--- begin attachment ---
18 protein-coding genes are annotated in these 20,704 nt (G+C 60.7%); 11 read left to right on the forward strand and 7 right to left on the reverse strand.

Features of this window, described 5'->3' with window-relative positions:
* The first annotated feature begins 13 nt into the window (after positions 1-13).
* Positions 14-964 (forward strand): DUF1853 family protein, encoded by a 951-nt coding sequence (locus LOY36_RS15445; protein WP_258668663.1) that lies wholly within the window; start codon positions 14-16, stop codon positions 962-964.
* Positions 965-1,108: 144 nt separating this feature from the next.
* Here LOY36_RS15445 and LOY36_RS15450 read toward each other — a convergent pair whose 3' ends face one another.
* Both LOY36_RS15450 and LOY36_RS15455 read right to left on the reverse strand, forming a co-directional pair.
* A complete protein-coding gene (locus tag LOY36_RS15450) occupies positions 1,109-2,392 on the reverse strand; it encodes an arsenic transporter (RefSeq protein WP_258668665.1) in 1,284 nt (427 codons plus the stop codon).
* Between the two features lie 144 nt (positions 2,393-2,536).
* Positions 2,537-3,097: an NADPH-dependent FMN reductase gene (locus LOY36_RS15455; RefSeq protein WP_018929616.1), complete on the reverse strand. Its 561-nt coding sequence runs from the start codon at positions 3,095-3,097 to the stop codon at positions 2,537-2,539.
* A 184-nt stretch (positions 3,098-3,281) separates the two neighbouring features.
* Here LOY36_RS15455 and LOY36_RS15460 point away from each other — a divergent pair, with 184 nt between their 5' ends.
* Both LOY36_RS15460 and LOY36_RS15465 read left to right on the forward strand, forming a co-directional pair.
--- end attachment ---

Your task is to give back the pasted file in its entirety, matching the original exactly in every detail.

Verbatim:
18 protein-coding genes are annotated in these 20,704 nt (G+C 60.7%); 11 read left to right on the forward strand and 7 right to left on the reverse strand.

Features of this window, described 5'->3' with window-relative positions:
* The first annotated feature begins 13 nt into the window (after positions 1-13).
* Positions 14-964 (forward strand): DUF1853 family protein, encoded by a 951-nt coding sequence (locus LOY36_RS15445; protein WP_258668663.1) that lies wholly within the window; start codon positions 14-16, stop codon positions 962-964.
* Positions 965-1,108: 144 nt separating this feature from the next.
* Here LOY36_RS15445 and LOY36_RS15450 read toward each other — a convergent pair whose 3' ends face one another.
* Both LOY36_RS15450 and LOY36_RS15455 read right to left on the reverse strand, forming a co-directional pair.
* A complete protein-coding gene (locus tag LOY36_RS15450) occupies positions 1,109-2,392 on the reverse strand; it encodes an arsenic transporter (RefSeq protein WP_258668665.1) in 1,284 nt (427 codons plus the stop codon).
* Between the two features lie 144 nt (positions 2,393-2,536).
* Positions 2,537-3,097: an NADPH-dependent FMN reductase gene (locus LOY36_RS15455; RefSeq protein WP_018929616.1), complete on the reverse strand. Its 561-nt coding sequence runs from the start codon at positions 3,095-3,097 to the stop codon at positions 2,537-2,539.
* A 184-nt stretch (positions 3,098-3,281) separates the two neighbouring features.
* Here LOY36_RS15455 and LOY36_RS15460 point away from each other — a divergent pair, with 184 nt between their 5' ends.
* Both LOY36_RS15460 and LOY36_RS15465 read left to right on the forward strand, forming a co-directional pair.